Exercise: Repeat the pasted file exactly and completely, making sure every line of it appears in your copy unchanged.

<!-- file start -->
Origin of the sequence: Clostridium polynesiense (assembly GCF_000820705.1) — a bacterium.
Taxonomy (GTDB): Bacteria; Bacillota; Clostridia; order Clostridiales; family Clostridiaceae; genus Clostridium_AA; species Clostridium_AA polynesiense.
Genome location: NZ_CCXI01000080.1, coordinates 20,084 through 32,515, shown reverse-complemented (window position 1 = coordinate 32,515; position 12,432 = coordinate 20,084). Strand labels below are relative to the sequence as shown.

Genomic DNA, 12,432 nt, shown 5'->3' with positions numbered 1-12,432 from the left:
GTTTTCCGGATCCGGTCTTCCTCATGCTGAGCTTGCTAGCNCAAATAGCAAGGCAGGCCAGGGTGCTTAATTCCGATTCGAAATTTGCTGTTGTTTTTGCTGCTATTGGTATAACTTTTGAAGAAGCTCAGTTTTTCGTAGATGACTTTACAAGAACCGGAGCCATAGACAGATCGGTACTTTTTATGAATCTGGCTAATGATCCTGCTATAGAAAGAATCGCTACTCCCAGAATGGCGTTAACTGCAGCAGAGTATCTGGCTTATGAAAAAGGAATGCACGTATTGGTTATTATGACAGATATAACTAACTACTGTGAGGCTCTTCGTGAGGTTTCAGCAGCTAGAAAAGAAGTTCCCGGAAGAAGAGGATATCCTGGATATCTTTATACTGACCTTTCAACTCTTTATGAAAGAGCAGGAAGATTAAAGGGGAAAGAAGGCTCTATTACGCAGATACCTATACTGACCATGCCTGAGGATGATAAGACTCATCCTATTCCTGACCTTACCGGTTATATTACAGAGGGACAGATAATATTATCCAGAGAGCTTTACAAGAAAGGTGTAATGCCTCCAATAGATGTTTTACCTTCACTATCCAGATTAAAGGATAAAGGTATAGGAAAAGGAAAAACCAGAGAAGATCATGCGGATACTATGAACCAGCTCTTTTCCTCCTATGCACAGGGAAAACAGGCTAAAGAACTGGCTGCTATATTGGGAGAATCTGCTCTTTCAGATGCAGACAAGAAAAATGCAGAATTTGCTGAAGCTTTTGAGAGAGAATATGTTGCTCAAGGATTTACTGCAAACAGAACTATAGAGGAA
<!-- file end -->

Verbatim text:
Origin of the sequence: Clostridium polynesiense (assembly GCF_000820705.1) — a bacterium.
Taxonomy (GTDB): Bacteria; Bacillota; Clostridia; order Clostridiales; family Clostridiaceae; genus Clostridium_AA; species Clostridium_AA polynesiense.
Genome location: NZ_CCXI01000080.1, coordinates 20,084 through 32,515, shown reverse-complemented (window position 1 = coordinate 32,515; position 12,432 = coordinate 20,084). Strand labels below are relative to the sequence as shown.

Genomic DNA, 12,432 nt, shown 5'->3' with positions numbered 1-12,432 from the left:
GTTTTCCGGATCCGGTCTTCCTCATGCTGAGCTTGCTAGCNCAAATAGCAAGGCAGGCCAGGGTGCTTAATTCCGATTCGAAATTTGCTGTTGTTTTTGCTGCTATTGGTATAACTTTTGAAGAAGCTCAGTTTTTCGTAGATGACTTTACAAGAACCGGAGCCATAGACAGATCGGTACTTTTTATGAATCTGGCTAATGATCCTGCTATAGAAAGAATCGCTACTCCCAGAATGGCGTTAACTGCAGCAGAGTATCTGGCTTATGAAAAAGGAATGCACGTATTGGTTATTATGACAGATATAACTAACTACTGTGAGGCTCTTCGTGAGGTTTCAGCAGCTAGAAAAGAAGTTCCCGGAAGAAGAGGATATCCTGGATATCTTTATACTGACCTTTCAACTCTTTATGAAAGAGCAGGAAGATTAAAGGGGAAAGAAGGCTCTATTACGCAGATACCTATACTGACCATGCCTGAGGATGATAAGACTCATCCTATTCCTGACCTTACCGGTTATATTACAGAGGGACAGATAATATTATCCAGAGAGCTTTACAAGAAAGGTGTAATGCCTCCAATAGATGTTTTACCTTCACTATCCAGATTAAAGGATAAAGGTATAGGAAAAGGAAAAACCAGAGAAGATCATGCGGATACTATGAACCAGCTCTTTTCCTCCTATGCACAGGGAAAACAGGCTAAAGAACTGGCTGCTATATTGGGAGAATCTGCTCTTTCAGATGCAGACAAGAAAAATGCAGAATTTGCTGAAGCTTTTGAGAGAGAATATGTTGCTCAAGGATTTACTGCAAACAGAACTATAGAGGAA